The Death and Life of Great American Cities

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Knopf Doubleday Publishing Group, 1989 - Social Science - 480 pages
386 Reviews
A direct and fundamentally optimistic indictment of the short-sightedness and intellectual arrogance that has characterized much of urban planning in this century, The Death and Life of Great American Cities has, since its first publication in 1961, become the standard against which all endeavors in that field are measured. In prose of outstanding immediacy, Jane Jacobs writes about what makes streets safe or unsafe; about what constitutes a neighborhood, and what function it serves within the larger organism of the city; about why some neighborhoods remain impoverished while others regenerate themselves. She writes about the salutary role of funeral parlors and tenement windows, the dangers of too much development money and too little diversity. Compassionate, bracingly indignant, and always keenly detailed, Jane Jacobs's monumental work provides an essential framework for assessing the vitality of all cities.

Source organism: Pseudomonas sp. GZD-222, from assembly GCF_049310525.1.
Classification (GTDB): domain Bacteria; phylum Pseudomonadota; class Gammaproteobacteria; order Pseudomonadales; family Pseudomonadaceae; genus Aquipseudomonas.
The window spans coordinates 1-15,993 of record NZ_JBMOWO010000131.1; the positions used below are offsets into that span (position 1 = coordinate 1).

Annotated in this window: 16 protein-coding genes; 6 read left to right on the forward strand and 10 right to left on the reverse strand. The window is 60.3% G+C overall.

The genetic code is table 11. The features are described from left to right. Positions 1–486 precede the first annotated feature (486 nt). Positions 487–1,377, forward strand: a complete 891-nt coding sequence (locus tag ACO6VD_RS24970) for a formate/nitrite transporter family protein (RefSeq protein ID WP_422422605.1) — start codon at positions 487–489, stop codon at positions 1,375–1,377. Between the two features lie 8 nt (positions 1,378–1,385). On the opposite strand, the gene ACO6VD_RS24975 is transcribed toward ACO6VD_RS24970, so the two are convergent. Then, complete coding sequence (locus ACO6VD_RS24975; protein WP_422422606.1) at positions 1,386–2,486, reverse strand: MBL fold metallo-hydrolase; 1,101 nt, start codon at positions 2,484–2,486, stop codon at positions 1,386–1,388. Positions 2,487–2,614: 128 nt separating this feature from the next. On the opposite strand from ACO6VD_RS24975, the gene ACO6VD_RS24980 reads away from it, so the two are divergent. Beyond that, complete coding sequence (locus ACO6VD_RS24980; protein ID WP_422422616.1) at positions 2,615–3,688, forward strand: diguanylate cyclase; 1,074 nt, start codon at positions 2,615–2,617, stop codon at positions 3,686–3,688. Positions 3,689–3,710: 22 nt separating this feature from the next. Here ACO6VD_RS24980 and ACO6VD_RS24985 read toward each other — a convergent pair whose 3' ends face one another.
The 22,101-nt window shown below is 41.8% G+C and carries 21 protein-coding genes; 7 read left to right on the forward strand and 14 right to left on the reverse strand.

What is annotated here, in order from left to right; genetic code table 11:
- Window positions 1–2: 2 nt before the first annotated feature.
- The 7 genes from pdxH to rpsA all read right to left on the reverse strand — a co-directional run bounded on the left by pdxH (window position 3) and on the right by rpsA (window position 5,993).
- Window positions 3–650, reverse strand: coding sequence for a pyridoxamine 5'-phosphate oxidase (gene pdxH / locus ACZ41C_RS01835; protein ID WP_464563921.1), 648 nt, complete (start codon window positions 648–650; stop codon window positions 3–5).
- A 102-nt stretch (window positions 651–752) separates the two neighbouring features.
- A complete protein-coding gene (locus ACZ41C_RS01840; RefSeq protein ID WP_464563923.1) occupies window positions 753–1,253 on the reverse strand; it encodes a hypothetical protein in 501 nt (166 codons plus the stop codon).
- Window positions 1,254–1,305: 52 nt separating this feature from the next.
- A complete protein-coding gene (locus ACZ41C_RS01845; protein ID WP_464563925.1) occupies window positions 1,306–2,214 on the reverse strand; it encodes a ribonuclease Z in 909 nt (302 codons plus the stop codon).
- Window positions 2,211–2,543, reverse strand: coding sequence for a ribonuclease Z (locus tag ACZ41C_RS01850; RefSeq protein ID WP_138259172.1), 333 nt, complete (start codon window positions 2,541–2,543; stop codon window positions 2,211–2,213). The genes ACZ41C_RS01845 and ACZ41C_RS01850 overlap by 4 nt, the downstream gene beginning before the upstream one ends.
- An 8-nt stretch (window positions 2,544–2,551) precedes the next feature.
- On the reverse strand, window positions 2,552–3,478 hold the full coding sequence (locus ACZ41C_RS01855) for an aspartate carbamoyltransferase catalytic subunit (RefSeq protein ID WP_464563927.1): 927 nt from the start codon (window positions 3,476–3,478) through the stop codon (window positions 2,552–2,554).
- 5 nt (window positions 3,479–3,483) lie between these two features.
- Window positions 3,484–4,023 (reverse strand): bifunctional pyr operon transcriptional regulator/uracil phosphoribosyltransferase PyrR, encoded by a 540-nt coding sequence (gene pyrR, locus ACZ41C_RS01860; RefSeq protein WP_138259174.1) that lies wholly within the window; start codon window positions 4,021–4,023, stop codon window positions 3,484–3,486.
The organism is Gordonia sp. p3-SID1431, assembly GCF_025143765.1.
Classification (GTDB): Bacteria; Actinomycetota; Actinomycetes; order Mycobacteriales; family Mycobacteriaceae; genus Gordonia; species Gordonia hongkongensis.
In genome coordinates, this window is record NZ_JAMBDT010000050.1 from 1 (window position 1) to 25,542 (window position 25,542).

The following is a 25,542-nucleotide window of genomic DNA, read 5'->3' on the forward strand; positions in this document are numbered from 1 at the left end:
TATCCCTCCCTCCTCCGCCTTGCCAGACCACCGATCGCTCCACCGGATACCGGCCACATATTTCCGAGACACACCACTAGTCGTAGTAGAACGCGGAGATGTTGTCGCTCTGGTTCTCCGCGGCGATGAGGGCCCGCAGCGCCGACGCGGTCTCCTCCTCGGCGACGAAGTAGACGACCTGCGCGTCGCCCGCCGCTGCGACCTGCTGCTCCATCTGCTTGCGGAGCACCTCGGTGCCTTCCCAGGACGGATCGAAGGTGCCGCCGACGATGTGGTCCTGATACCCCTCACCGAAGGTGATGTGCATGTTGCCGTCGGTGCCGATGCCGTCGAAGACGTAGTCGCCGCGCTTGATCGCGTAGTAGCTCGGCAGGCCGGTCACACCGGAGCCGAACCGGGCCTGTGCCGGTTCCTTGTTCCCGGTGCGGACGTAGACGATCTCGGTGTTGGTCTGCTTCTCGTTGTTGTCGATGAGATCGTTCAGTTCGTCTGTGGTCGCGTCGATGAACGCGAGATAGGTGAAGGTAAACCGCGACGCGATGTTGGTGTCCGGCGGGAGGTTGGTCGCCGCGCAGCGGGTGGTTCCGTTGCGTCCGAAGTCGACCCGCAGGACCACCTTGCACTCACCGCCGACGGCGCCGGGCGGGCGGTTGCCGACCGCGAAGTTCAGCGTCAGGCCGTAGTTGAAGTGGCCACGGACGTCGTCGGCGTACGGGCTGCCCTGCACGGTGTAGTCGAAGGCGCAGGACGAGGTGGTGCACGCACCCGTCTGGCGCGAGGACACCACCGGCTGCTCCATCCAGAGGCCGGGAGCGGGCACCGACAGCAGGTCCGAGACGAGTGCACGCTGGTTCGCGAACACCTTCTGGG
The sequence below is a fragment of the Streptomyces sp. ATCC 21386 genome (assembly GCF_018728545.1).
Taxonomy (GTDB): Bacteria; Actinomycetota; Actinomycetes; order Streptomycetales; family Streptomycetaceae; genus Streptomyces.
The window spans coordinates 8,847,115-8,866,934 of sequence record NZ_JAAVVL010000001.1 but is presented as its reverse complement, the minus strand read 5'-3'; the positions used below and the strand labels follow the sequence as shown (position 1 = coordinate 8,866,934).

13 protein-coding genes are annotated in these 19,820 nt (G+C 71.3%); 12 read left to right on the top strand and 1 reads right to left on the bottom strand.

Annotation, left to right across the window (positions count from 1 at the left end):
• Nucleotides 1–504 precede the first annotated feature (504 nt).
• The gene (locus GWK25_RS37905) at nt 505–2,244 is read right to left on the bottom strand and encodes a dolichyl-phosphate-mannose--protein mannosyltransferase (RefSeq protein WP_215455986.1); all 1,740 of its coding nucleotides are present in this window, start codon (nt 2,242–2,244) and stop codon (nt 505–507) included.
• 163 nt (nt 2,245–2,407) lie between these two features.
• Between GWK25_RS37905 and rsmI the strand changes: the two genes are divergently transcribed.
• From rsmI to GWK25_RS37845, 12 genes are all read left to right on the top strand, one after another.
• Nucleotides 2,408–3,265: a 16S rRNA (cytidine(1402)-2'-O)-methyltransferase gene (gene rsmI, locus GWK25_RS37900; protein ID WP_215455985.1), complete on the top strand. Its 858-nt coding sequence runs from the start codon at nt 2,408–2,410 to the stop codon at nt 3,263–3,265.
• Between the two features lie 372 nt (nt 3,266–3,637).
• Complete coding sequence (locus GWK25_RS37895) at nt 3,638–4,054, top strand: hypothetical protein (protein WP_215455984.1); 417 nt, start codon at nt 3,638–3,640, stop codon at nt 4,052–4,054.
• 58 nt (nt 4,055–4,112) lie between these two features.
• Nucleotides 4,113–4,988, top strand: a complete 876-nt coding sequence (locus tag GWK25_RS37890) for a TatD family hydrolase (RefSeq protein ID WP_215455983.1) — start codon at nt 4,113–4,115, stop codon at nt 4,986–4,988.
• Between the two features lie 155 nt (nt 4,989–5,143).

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Vibrant, vigorous writing. - Goodreads
A great introduction into how to think about cities. - Goodreads
Anecdotal, romanticized, easy to read. - Goodreads
Also, she was a helluva writer. - Goodreads
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Great book!

Review: The Death and Life of Great American Cities

User Review  - Linda - Goodreads

A must read. This old classic gets more obviously relevant the older it gets. Oh but if we had only heard her wisdom and followed her advice half a century ago. Read full review


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About the author (1989)

Jane Jacobs was the legendary author of The Death and Life of Great American Cities, a work that has never gone out of print and that has transformed the disciplines of urban planning and city architecture. Her other major works include The Economy of Cities, Systems of Survival, The Nature of Economies and Dark Age Ahead. She died in 2006.

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